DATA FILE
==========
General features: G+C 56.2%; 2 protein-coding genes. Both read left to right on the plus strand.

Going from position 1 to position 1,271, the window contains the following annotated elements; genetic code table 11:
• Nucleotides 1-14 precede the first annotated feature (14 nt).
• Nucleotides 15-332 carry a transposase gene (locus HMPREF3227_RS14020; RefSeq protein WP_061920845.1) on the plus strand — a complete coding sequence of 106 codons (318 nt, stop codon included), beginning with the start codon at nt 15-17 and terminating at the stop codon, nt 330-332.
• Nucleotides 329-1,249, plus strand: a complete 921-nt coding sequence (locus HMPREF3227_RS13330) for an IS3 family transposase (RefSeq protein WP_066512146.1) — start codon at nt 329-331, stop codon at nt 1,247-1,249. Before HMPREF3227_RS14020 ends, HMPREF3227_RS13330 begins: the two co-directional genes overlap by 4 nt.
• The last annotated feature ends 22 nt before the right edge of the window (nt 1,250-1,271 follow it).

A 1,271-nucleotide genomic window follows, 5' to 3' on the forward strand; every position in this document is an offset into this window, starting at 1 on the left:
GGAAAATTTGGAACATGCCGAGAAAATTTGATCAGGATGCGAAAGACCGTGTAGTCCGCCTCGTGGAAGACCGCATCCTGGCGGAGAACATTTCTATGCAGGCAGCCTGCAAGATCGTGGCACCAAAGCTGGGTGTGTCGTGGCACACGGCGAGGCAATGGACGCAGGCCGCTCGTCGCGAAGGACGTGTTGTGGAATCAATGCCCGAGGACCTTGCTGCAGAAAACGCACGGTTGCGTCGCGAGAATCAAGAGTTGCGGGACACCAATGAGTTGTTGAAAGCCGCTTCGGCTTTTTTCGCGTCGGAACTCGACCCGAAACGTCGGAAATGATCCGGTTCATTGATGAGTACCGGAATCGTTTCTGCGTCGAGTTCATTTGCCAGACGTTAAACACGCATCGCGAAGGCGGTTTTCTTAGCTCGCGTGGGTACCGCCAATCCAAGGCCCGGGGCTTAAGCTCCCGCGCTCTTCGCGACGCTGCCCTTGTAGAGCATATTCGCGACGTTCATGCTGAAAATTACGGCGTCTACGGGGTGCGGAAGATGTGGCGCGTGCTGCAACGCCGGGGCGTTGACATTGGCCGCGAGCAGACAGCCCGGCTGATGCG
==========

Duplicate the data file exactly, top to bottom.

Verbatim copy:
General features: G+C 56.2%; 2 protein-coding genes. Both read left to right on the plus strand.

Going from position 1 to position 1,271, the window contains the following annotated elements; genetic code table 11:
• Nucleotides 1-14 precede the first annotated feature (14 nt).
• Nucleotides 15-332 carry a transposase gene (locus HMPREF3227_RS14020; RefSeq protein WP_061920845.1) on the plus strand — a complete coding sequence of 106 codons (318 nt, stop codon included), beginning with the start codon at nt 15-17 and terminating at the stop codon, nt 330-332.
• Nucleotides 329-1,249, plus strand: a complete 921-nt coding sequence (locus HMPREF3227_RS13330) for an IS3 family transposase (RefSeq protein WP_066512146.1) — start codon at nt 329-331, stop codon at nt 1,247-1,249. Before HMPREF3227_RS14020 ends, HMPREF3227_RS13330 begins: the two co-directional genes overlap by 4 nt.
• The last annotated feature ends 22 nt before the right edge of the window (nt 1,250-1,271 follow it).

A 1,271-nucleotide genomic window follows, 5' to 3' on the forward strand; every position in this document is an offset into this window, starting at 1 on the left:
GGAAAATTTGGAACATGCCGAGAAAATTTGATCAGGATGCGAAAGACCGTGTAGTCCGCCTCGTGGAAGACCGCATCCTGGCGGAGAACATTTCTATGCAGGCAGCCTGCAAGATCGTGGCACCAAAGCTGGGTGTGTCGTGGCACACGGCGAGGCAATGGACGCAGGCCGCTCGTCGCGAAGGACGTGTTGTGGAATCAATGCCCGAGGACCTTGCTGCAGAAAACGCACGGTTGCGTCGCGAGAATCAAGAGTTGCGGGACACCAATGAGTTGTTGAAAGCCGCTTCGGCTTTTTTCGCGTCGGAACTCGACCCGAAACGTCGGAAATGATCCGGTTCATTGATGAGTACCGGAATCGTTTCTGCGTCGAGTTCATTTGCCAGACGTTAAACACGCATCGCGAAGGCGGTTTTCTTAGCTCGCGTGGGTACCGCCAATCCAAGGCCCGGGGCTTAAGCTCCCGCGCTCTTCGCGACGCTGCCCTTGTAGAGCATATTCGCGACGTTCATGCTGAAAATTACGGCGTCTACGGGGTGCGGAAGATGTGGCGCGTGCTGCAACGCCGGGGCGTTGACATTGGCCGCGAGCAGACAGCCCGGCTGATGCG